21. @ Dave,

    Rather than disassembling everything, I simply attached a drinking straw to a vacuum cleaner nossle with some sellotape, and carefully passed the straw through the fan and hoovered out the dust on low power.

    LOL. That was a smart idea. :)

  22. Thank you for the guide!

    I had to replace my fan because the old one had a defective bearing and was massively noisy. The thermal paste was pretty hard to get off after almost four years. *g*
    Most of the screws Dell used for my computer are just plain bad quality and won’t survive one more try I’m afraid — I hope I won’t have to open the case again in the future.

  23. @ Petter,

    Most of the screws Dell used for my computer are just plain bad quality and won’t survive one more try I’m afraid — I hope I won’t have to open the case again in the future.

    It’s not screws, it’s your screwdriver. Use a good quality screwdriver and you’ll never have this problem.
    I’ve been using same Wiha screwdriver on daily bases for over 6 years and the tip still like new.

  24. Michiel

    Thanks for this perfect instruction guide!
    I took out a lot of dust and its a lot better now
    In my XPS M1530, there was one more screw to take out in step 3 that is not marked in your picture.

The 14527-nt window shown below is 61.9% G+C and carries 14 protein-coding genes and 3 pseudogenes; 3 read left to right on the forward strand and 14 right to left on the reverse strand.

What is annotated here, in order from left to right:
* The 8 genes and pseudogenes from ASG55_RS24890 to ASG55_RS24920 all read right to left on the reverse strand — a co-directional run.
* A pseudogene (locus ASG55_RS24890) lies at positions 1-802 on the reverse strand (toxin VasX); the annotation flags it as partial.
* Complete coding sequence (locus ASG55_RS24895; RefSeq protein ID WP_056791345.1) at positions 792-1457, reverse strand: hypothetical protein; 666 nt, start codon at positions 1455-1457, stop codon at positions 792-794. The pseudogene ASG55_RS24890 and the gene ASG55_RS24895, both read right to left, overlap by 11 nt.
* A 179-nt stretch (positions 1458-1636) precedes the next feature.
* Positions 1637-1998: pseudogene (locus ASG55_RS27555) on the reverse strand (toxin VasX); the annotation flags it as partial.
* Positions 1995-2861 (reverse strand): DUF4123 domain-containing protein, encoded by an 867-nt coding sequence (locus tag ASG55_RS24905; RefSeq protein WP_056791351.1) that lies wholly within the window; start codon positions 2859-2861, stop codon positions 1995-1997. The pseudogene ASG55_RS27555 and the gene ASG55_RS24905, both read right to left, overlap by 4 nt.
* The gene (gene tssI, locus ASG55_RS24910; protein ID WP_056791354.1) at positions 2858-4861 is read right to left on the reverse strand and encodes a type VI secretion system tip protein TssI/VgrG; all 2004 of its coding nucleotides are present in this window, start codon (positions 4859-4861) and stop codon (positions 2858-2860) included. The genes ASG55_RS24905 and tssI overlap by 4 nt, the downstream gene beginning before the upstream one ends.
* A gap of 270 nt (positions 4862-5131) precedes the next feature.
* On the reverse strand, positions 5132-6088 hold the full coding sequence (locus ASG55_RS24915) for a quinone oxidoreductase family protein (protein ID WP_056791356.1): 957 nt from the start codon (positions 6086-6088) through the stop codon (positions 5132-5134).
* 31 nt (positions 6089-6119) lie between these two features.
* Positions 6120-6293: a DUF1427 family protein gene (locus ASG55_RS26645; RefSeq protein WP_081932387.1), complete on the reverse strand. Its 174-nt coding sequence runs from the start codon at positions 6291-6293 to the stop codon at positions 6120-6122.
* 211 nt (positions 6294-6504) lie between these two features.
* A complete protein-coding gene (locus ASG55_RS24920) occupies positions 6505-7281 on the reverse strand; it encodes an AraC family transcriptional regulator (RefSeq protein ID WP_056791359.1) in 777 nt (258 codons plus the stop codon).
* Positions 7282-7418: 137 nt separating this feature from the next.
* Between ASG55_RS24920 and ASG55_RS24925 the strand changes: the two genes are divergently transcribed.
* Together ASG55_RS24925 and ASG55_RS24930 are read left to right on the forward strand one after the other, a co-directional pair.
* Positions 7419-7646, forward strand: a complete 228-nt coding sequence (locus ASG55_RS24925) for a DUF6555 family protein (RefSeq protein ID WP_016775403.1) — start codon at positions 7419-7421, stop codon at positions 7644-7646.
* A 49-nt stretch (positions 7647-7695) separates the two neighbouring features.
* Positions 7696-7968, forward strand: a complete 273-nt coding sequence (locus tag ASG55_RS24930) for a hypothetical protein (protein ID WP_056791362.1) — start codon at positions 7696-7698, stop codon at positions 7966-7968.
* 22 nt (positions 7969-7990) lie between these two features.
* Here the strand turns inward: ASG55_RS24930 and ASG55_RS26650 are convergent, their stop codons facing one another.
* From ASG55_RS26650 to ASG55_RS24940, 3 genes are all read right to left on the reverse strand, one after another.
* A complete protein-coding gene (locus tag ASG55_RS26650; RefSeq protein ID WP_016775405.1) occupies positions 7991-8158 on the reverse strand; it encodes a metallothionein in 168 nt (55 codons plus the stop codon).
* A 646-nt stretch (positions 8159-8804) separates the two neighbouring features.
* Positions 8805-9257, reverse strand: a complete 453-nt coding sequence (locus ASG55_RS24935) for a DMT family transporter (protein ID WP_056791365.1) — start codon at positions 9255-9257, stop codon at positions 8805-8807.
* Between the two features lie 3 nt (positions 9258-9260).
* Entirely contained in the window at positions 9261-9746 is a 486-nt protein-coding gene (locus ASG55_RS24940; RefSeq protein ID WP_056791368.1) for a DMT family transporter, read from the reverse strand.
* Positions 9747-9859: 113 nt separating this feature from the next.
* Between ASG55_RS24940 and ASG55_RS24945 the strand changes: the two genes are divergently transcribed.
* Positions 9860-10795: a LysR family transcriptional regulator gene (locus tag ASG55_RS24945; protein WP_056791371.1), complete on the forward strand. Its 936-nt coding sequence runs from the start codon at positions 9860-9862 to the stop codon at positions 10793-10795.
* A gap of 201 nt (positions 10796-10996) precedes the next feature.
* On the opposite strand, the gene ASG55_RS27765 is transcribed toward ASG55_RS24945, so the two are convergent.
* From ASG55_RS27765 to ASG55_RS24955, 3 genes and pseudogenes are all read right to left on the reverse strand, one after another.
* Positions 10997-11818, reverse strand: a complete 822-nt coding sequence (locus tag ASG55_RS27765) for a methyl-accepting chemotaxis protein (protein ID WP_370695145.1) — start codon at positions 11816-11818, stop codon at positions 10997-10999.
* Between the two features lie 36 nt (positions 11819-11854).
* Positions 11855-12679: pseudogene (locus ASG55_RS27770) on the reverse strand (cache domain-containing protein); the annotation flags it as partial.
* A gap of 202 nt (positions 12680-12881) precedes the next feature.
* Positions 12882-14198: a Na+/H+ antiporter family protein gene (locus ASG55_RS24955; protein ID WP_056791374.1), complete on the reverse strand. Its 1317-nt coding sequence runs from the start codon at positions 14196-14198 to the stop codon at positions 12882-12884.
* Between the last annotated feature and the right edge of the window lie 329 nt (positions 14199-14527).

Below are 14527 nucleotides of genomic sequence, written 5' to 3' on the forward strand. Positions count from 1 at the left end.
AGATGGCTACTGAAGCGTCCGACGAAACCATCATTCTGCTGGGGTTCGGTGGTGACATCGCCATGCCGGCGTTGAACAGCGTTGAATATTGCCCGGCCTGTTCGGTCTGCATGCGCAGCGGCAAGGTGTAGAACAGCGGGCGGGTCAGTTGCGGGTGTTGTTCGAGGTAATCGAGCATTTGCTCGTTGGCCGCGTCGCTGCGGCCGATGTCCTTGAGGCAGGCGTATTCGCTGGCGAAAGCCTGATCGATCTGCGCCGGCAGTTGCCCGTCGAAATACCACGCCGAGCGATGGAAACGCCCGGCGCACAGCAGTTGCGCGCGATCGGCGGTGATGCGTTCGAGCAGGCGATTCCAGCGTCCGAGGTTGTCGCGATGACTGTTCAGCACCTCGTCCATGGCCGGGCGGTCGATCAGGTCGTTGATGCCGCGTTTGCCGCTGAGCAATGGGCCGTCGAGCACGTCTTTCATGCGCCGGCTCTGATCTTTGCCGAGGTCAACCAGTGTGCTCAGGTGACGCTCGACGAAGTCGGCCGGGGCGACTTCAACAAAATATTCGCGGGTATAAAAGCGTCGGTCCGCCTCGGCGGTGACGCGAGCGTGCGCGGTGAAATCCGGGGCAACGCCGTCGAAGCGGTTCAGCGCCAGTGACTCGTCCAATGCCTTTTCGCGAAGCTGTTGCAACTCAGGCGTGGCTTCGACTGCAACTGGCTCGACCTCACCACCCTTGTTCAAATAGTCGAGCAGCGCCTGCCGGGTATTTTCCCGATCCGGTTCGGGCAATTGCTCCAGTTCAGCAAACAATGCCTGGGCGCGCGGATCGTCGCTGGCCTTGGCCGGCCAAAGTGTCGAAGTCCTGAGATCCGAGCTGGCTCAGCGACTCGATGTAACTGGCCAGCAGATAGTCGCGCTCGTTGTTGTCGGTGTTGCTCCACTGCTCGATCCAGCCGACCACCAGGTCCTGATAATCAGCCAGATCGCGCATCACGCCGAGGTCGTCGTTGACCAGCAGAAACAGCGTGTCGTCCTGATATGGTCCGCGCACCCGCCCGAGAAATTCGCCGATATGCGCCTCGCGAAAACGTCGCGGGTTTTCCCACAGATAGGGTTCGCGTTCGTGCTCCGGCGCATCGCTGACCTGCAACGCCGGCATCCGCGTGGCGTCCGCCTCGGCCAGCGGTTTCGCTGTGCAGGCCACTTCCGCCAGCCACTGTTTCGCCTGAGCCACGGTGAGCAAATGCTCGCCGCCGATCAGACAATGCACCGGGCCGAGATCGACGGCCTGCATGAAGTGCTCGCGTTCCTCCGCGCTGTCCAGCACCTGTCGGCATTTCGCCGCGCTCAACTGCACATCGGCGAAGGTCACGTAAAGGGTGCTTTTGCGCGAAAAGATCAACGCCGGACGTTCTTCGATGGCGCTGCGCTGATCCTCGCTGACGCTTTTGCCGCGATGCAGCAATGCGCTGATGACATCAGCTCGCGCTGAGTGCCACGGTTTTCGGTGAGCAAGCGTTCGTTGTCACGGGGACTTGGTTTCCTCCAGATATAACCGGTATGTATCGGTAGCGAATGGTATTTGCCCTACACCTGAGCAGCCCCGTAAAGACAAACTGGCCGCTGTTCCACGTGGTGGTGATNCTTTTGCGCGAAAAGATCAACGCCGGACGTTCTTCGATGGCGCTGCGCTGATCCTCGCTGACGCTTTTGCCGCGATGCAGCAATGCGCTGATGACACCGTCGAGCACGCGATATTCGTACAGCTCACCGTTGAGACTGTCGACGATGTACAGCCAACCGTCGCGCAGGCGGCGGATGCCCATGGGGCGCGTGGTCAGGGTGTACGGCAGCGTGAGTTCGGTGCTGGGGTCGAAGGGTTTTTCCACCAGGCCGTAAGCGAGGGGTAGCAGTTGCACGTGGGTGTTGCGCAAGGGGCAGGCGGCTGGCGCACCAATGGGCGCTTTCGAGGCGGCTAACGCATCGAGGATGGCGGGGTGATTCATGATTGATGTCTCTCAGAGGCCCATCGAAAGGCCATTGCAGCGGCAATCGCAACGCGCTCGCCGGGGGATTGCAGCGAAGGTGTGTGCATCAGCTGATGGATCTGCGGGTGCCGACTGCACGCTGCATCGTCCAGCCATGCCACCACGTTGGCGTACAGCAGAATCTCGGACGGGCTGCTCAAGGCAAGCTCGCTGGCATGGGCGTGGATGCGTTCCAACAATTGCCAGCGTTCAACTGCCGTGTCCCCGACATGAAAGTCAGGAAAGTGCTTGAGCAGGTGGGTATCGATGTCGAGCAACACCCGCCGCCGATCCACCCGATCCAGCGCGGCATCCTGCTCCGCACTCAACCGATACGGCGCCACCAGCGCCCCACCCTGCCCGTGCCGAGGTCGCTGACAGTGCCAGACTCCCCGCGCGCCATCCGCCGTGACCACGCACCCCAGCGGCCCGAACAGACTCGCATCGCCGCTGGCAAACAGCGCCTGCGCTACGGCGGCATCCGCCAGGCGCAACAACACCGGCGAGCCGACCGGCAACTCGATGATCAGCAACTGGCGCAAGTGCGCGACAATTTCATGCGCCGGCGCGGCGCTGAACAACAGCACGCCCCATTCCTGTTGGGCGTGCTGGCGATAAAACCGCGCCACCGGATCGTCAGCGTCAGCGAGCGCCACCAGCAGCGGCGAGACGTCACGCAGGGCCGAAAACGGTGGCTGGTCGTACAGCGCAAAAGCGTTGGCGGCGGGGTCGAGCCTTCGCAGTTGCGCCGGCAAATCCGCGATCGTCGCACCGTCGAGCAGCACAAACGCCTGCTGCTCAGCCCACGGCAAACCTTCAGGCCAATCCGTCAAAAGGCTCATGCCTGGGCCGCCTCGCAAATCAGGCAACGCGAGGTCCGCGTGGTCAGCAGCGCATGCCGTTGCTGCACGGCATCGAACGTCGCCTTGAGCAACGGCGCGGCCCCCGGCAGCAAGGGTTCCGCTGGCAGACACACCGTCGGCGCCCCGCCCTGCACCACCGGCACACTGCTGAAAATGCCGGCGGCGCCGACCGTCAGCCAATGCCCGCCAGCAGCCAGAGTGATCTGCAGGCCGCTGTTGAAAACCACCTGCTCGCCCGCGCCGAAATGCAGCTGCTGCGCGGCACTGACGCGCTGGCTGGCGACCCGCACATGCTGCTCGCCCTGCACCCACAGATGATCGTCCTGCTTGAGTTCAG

KUDOS !!

  25. Allan Phillips

    An excellent guide.

    I have a different problem. I believe I’ve blown the power input circuit on the laptop – Dell XPS1530. The laptop itself worked ok off the battery until the battery charge was exhausted. Dell tell me the power input circuit is integrated within the motherboard. but I have read elsewhere that a plug-in card is available. I cannot find any guidance on the web for motherboard access / replacement. Can you help.

    Many thanks.

    Allan

  26. I’m typing on my iPod because my laptop isn’t currently working! Whenever I attempt to turn it on the Dell page comes up and so does the loading bar. Then it takes me to a black screen (still lit up) with a flashing small dash in the top,left corner. It stays like that…just flashing. I tried pressing f1 and f12 to get to the setting page. The page comes up…but there seems to ne nothing that would help. I ran an option that ran rests on my computer. A blue screen came ip making beeping noises and first said to press y or n if colors were appearing. Then the page ran a series of tests that took approximately 1hr. After it was finished the page just froze. I’m desperate for A solution and I can’t spend the money it would take to fix it. Will this tutorial fix the problem I’m having?